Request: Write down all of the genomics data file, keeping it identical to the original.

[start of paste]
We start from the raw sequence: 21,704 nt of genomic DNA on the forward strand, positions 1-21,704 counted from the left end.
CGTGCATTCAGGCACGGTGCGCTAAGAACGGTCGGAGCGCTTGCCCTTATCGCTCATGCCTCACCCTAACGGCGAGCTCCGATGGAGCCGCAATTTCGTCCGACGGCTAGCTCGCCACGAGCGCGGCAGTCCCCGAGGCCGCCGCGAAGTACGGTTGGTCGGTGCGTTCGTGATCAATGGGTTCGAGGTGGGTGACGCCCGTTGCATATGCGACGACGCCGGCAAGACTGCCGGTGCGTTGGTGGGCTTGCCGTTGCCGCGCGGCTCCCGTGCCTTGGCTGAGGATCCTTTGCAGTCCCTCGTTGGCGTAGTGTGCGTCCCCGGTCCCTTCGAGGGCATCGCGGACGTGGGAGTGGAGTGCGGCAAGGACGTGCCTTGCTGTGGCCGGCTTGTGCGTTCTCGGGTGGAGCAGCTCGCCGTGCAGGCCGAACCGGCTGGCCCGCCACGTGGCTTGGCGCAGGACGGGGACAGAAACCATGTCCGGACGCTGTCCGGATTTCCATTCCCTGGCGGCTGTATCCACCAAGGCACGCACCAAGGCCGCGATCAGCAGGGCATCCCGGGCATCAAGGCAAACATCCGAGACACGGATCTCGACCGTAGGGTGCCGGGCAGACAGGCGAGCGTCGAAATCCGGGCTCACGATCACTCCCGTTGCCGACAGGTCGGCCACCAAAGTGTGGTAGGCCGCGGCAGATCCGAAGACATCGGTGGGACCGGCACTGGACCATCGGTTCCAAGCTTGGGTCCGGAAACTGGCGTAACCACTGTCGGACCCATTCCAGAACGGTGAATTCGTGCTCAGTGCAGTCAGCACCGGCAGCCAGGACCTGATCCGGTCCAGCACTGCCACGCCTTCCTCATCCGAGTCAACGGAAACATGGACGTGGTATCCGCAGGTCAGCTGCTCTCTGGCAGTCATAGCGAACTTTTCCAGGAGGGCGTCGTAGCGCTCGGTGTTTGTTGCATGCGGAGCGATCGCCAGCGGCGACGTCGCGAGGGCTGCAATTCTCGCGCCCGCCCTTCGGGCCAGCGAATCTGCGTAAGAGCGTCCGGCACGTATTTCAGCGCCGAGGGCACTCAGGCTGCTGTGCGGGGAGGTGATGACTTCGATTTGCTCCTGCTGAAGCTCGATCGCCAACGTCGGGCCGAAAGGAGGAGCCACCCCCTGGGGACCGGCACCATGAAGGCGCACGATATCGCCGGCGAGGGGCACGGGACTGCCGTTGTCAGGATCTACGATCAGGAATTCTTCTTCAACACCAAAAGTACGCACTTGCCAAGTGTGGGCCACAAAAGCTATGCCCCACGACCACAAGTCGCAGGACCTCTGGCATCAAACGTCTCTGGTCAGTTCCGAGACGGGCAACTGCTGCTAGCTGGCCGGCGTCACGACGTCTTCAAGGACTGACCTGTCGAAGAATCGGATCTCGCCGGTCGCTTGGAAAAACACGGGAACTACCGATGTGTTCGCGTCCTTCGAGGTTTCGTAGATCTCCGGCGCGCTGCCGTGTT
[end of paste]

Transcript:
We start from the raw sequence: 21,704 nt of genomic DNA on the forward strand, positions 1-21,704 counted from the left end.
CGTGCATTCAGGCACGGTGCGCTAAGAACGGTCGGAGCGCTTGCCCTTATCGCTCATGCCTCACCCTAACGGCGAGCTCCGATGGAGCCGCAATTTCGTCCGACGGCTAGCTCGCCACGAGCGCGGCAGTCCCCGAGGCCGCCGCGAAGTACGGTTGGTCGGTGCGTTCGTGATCAATGGGTTCGAGGTGGGTGACGCCCGTTGCATATGCGACGACGCCGGCAAGACTGCCGGTGCGTTGGTGGGCTTGCCGTTGCCGCGCGGCTCCCGTGCCTTGGCTGAGGATCCTTTGCAGTCCCTCGTTGGCGTAGTGTGCGTCCCCGGTCCCTTCGAGGGCATCGCGGACGTGGGAGTGGAGTGCGGCAAGGACGTGCCTTGCTGTGGCCGGCTTGTGCGTTCTCGGGTGGAGCAGCTCGCCGTGCAGGCCGAACCGGCTGGCCCGCCACGTGGCTTGGCGCAGGACGGGGACAGAAACCATGTCCGGACGCTGTCCGGATTTCCATTCCCTGGCGGCTGTATCCACCAAGGCACGCACCAAGGCCGCGATCAGCAGGGCATCCCGGGCATCAAGGCAAACATCCGAGACACGGATCTCGACCGTAGGGTGCCGGGCAGACAGGCGAGCGTCGAAATCCGGGCTCACGATCACTCCCGTTGCCGACAGGTCGGCCACCAAAGTGTGGTAGGCCGCGGCAGATCCGAAGACATCGGTGGGACCGGCACTGGACCATCGGTTCCAAGCTTGGGTCCGGAAACTGGCGTAACCACTGTCGGACCCATTCCAGAACGGTGAATTCGTGCTCAGTGCAGTCAGCACCGGCAGCCAGGACCTGATCCGGTCCAGCACTGCCACGCCTTCCTCATCCGAGTCAACGGAAACATGGACGTGGTATCCGCAGGTCAGCTGCTCTCTGGCAGTCATAGCGAACTTTTCCAGGAGGGCGTCGTAGCGCTCGGTGTTTGTTGCATGCGGAGCGATCGCCAGCGGCGACGTCGCGAGGGCTGCAATTCTCGCGCCCGCCCTTCGGGCCAGCGAATCTGCGTAAGAGCGTCCGGCACGTATTTCAGCGCCGAGGGCACTCAGGCTGCTGTGCGGGGAGGTGATGACTTCGATTTGCTCCTGCTGAAGCTCGATCGCCAACGTCGGGCCGAAAGGAGGAGCCACCCCCTGGGGACCGGCACCATGAAGGCGCACGATATCGCCGGCGAGGGGCACGGGACTGCCGTTGTCAGGATCTACGATCAGGAATTCTTCTTCAACACCAAAAGTACGCACTTGCCAAGTGTGGGCCACAAAAGCTATGCCCCACGACCACAAGTCGCAGGACCTCTGGCATCAAACGTCTCTGGTCAGTTCCGAGACGGGCAACTGCTGCTAGCTGGCCGGCGTCACGACGTCTTCAAGGACTGACCTGTCGAAGAATCGGATCTCGCCGGTCGCTTGGAAAAACACGGGAACTACCGATGTGTTCGCGTCCTTCGAGGTTTCGTAGATCTCCGGCGCGCTGCCGTGTT